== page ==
- Honorary Degree (1998)
- Doctor of Science
- Bloomington, Indiana
- Presenter: Myles Brand
If an academic department can have a best friend, the Indiana University Department of Chemistry has found one in Odile Eisenstein. Eisenstein earned her doctoral degree in chemistry summa cum laude from University of Paris-Sud. She now spends most of each year working as professor of chemistry and director of France's national laboratory of theoretical chemistry in Montpellier. However, every year since 1984, she has visited the Bloomington campus as a volunteer visiting researcher and teacher. While here at her home away from home, she works with four faculty research groups and has helped supervise 11 graduate student theses. She was twice a fellow of IU's Institute for Advanced Studies, and she has taught two courses for IU students.
"Eisenstein's one-on-one teaching is really exciting to watch. She actively engages the students in the classroom (Socratic method), and her energy and quick mind set a high standard for an individual research student to match," said Kenneth Caulton, IU's distinguished professor of chemistry. Eisenstein also takes a personal interest in how the students respond. "The following is characteristic of her working style," Caulton said. "She simply walks into a Ph.D. student research lab and says, 'Hello. What new results do you have today?' " When such inquiries are made, they carry weight, for Eisenstein is a scientist of renown. "She is recognized the world over as an authority on the electronic structure of molecules," explained Malcolm H. Chisholm, distinguished professor of chemistry. "Her theoretical work ranges from the use of a pencil or pen with paper to some of the most sophisticated computational methods available." Although she is well-known for her work with theory, she is frequently sought after in the fields of inorganic and organometallic chemistry for collaborations with experimentalists. Her collaborations with members of the IU faculty have resulted in more than 30 co-authored publications and have attracted substantial research funds to the program here. "Most of all she thinks and teaches," said Chisholm, "looking for common trends and explaining matters to the lay person in terms of basic principles of science. It is indeed this aspect of her personality that makes her so attractive as a collaborator and she actively pursues this role. She is in a sense a 'global doctor' who makes house calls to those in need of [theoretical] assistance."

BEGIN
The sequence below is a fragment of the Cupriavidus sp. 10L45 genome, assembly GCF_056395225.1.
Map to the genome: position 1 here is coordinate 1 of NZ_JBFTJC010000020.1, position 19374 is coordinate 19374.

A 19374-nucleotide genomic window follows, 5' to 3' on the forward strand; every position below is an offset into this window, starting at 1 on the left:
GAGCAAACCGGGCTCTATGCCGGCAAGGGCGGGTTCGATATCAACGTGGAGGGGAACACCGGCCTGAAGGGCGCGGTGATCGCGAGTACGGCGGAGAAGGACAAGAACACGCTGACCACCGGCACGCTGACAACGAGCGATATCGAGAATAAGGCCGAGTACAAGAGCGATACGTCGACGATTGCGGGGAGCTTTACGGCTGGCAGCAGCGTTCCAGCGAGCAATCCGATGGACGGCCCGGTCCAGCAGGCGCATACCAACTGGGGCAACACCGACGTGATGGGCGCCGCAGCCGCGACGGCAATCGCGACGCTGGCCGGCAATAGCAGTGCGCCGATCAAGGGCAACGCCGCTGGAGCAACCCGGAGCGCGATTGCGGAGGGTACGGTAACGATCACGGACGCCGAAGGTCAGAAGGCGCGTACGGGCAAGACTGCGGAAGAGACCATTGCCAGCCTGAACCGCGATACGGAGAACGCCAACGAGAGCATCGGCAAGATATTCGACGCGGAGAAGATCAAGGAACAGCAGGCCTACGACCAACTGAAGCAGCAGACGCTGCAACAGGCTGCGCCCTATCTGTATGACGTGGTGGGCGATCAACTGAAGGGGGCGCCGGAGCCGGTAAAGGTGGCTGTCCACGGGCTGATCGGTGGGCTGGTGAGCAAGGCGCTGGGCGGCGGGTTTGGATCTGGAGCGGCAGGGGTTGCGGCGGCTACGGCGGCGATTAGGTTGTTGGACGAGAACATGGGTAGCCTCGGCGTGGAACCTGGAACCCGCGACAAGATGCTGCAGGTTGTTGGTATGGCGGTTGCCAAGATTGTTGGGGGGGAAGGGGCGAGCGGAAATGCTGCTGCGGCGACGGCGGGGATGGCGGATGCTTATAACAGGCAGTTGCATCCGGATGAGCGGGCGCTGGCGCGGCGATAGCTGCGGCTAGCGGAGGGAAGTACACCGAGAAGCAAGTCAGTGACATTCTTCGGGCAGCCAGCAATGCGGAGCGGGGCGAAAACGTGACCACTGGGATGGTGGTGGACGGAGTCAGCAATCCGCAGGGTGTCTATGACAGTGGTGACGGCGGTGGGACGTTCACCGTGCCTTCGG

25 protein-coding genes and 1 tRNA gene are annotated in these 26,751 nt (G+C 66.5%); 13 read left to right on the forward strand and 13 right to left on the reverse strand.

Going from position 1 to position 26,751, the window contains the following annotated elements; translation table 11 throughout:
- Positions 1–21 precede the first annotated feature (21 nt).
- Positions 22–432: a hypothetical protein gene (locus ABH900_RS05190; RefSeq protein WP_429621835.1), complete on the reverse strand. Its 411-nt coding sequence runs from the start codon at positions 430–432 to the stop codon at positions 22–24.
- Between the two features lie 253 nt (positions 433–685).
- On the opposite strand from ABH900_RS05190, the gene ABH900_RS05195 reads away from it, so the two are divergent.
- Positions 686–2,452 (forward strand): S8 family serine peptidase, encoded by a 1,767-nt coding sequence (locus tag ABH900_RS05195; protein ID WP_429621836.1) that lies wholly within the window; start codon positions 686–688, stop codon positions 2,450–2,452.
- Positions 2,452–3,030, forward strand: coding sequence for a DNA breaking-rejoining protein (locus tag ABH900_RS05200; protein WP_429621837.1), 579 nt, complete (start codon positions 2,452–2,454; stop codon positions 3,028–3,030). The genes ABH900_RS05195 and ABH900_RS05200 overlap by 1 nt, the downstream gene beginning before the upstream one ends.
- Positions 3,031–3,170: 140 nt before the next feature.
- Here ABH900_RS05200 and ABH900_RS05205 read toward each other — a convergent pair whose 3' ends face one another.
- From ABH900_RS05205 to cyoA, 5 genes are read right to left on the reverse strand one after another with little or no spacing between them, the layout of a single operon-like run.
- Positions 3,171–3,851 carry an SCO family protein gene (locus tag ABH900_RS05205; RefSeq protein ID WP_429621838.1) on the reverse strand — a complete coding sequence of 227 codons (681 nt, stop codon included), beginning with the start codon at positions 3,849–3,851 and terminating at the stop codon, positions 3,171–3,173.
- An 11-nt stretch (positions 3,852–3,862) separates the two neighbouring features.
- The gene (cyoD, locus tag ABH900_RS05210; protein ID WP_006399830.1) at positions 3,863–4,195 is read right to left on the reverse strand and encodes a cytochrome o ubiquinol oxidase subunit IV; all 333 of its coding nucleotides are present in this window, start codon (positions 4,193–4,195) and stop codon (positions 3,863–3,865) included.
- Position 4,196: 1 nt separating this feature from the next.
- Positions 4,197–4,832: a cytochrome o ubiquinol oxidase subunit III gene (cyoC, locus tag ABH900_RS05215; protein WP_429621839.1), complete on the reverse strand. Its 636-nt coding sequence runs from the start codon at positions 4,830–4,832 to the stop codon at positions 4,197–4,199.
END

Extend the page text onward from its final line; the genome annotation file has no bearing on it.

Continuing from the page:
When not in Bloomington or Montpellier, Eisenstein travels the globe. She has delivered invited lectures in Amsterdam, York and Sheffield in England, Horence, Brisbane, Vancouver, Nagoya in Japan, and at numerous sites in France and the United States. She has won the French PRIX HE BEL, PRIX LANGEVIN, and the Silver Medal for Chemical Sciences of the French National Research Society. Since 1993, Eisenstein has been editor of the NEW JOURNAL OF CHEMISTRY. Eisenstein credits her mother, Basia Lipkowicz, for emphasizing education and reminding Eisenstein that "there is no barrier when one tries hard." Lipkowicz had migrated from Poland to Paris in 1929 to avoid job restrictions put on Jews, and she dreamed that her daughter would become an architect or bridge builder. As it turned out, Eisenstein became an architect of the future of chemistry.
Even though she is sought after worldwide, Odile Eisenstein still knows how to build strong friendships. Henry H. H. Remak, former director of IU's Institute for Advanced Study, said, "What makes her, in the six and a half years (1988-94) during which I was in charge of the institute, absolutely unique among our many international fellows is her long, continuous, profound commitment to Indiana University faculty and students."